3.3 - Similarly, when the user clicks anywhere on blank space of detail section near bottom right of target control, it is accompanied by  automatic detection of that control. In confirmation, a red marker appears at bottom right of the control. Dragging the mouse (with left button pressed) on form detail section leads to induced resizing of control identified by the marker.

    4 - Style D:

        4.1 - It demonstrates a completely non-intrusive approach towards induced manipulation of lines (lines do not have any event at all).

        4.2 - As the user clicks anywhere on blank space of detail section near top left of target line, it is accompanied by  automatic detection of that line. In confirmation, a red marker appears at top left of the line. Dragging the mouse (with left button pressed) on form detail section leads to induced movement of line identified by the marker.

        4.3 - Similarly, when the user clicks anywhere on blank space of detail section near bottom right of target line, it is accompanied by  automatic detection of that line. In confirmation, a red marker appears at bottom right of the line. Dragging the mouse (with left button pressed) on form detail section leads to induced resizing/rotation of line identified by the marker.

        4.4 - Rotating action on a line can be carried out in either direction (clock-wise or anti clock-wise). There is no limit to the angle of rotation. So long as left mouse button is kept pressed, the user can continue rotating the line in complete circles in either direction.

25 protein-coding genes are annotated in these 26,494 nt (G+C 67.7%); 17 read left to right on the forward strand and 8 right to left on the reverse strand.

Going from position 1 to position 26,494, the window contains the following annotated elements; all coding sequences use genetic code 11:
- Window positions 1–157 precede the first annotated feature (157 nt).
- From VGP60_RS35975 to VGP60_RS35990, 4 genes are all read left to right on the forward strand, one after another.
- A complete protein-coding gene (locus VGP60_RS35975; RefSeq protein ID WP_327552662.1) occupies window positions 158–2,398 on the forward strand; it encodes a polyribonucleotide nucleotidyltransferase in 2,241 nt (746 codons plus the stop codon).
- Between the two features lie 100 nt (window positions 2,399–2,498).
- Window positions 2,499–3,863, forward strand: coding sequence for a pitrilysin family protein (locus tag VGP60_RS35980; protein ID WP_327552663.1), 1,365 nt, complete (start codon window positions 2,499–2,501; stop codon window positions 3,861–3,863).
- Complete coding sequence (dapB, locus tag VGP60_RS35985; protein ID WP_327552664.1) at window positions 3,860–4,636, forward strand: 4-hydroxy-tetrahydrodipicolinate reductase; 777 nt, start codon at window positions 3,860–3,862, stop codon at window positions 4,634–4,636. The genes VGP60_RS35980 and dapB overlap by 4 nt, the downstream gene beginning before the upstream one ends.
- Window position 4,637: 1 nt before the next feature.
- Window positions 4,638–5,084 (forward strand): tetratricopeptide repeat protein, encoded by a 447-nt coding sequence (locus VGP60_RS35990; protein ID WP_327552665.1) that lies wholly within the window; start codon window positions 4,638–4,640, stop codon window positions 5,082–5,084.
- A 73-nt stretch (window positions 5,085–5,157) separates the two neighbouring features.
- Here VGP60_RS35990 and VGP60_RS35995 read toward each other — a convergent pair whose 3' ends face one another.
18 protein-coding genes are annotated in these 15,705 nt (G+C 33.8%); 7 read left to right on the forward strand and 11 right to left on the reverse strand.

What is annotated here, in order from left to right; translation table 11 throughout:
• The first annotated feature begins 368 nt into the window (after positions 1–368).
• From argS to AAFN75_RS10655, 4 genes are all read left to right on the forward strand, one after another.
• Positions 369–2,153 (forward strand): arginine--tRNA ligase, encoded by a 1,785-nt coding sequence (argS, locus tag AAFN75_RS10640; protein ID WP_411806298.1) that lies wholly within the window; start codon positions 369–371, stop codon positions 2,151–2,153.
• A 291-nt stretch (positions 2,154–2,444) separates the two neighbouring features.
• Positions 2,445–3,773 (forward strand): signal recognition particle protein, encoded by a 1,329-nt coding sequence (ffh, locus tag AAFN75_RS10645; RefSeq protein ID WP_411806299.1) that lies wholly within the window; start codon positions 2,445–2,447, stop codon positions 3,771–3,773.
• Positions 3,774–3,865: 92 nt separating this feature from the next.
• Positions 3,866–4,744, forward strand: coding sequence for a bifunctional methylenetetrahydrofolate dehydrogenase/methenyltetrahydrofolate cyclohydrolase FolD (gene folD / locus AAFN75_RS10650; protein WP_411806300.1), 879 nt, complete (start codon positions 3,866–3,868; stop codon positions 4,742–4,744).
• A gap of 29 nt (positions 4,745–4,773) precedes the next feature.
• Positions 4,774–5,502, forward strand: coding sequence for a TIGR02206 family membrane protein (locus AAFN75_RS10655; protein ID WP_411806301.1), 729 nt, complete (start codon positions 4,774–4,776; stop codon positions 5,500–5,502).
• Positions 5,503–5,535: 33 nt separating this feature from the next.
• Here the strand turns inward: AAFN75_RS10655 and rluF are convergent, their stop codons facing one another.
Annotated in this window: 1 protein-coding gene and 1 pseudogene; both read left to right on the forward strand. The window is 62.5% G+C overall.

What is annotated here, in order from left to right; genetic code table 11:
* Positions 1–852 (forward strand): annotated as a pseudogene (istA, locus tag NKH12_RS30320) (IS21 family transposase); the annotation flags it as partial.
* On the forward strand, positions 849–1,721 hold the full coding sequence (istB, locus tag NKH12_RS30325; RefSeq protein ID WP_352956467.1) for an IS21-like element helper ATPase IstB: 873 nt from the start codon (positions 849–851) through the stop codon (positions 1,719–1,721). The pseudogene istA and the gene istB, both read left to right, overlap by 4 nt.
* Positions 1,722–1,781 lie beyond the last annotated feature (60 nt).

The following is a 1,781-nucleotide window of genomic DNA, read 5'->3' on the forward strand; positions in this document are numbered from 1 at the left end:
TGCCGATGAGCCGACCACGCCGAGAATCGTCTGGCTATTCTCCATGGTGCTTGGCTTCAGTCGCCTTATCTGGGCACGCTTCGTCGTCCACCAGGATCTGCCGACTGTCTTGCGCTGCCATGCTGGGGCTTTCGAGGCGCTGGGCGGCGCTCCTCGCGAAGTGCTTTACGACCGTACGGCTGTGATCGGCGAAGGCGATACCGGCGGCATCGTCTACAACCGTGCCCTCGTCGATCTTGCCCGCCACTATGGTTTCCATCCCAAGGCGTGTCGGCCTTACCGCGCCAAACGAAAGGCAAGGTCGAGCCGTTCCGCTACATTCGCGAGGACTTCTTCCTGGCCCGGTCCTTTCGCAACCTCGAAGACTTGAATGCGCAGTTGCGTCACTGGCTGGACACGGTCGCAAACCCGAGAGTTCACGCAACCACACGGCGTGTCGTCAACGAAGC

Note: It is observed that combo box and list box do not behave in a completely satisfactory manner while being dragged or re-sized through direct use of mouse events of these controls. There is no such problem with induced drag/re-size approach, as demonstrated in styles B to D. Interestingly, styles C & D  are completely non-intrusive and do not depend upon any event of target control.

You can find the sample here:

Wednesday, June 13, 2012

Really Bad Design Decisions: A Case Study

By Roger Carlson

Sometimes a single design decision can have a cascade effect, which causes multiple, secondary design errors. One such error, commonly made by novice developers, is to slavishly follow a pre-existing paper form to determine their table design.

Now certainly, when creating a database to replace a paper-based system, it is vitally important to assemble all of the forms and reports used in the system. It is by a careful review of these documents that the developer determines a majority of the fields he or she will need in order to store and report the information in the system. After all, if an input form has a place for Order Date, then the database needs a field to store it. Likewise, if a report displays the Order Quantity, then this information has to be stored in the database somewhere.

But paper forms are not created with proper database design in mind. They are designed to make it easy for humans to fill out. This design can be at odds with established design principles. By blindly following the paper form to determine the database design, the developer can create a system subject to numerous data and relational integrity errors.

Case Study: OB Log

Several years ago, I ran into a database that was the poster child for this error. I was asked to create a database to automate a logbook for the Obstetrics department of a local hospital. Someone in the department, who had some experience with Access, had taken a first pass at creating a database.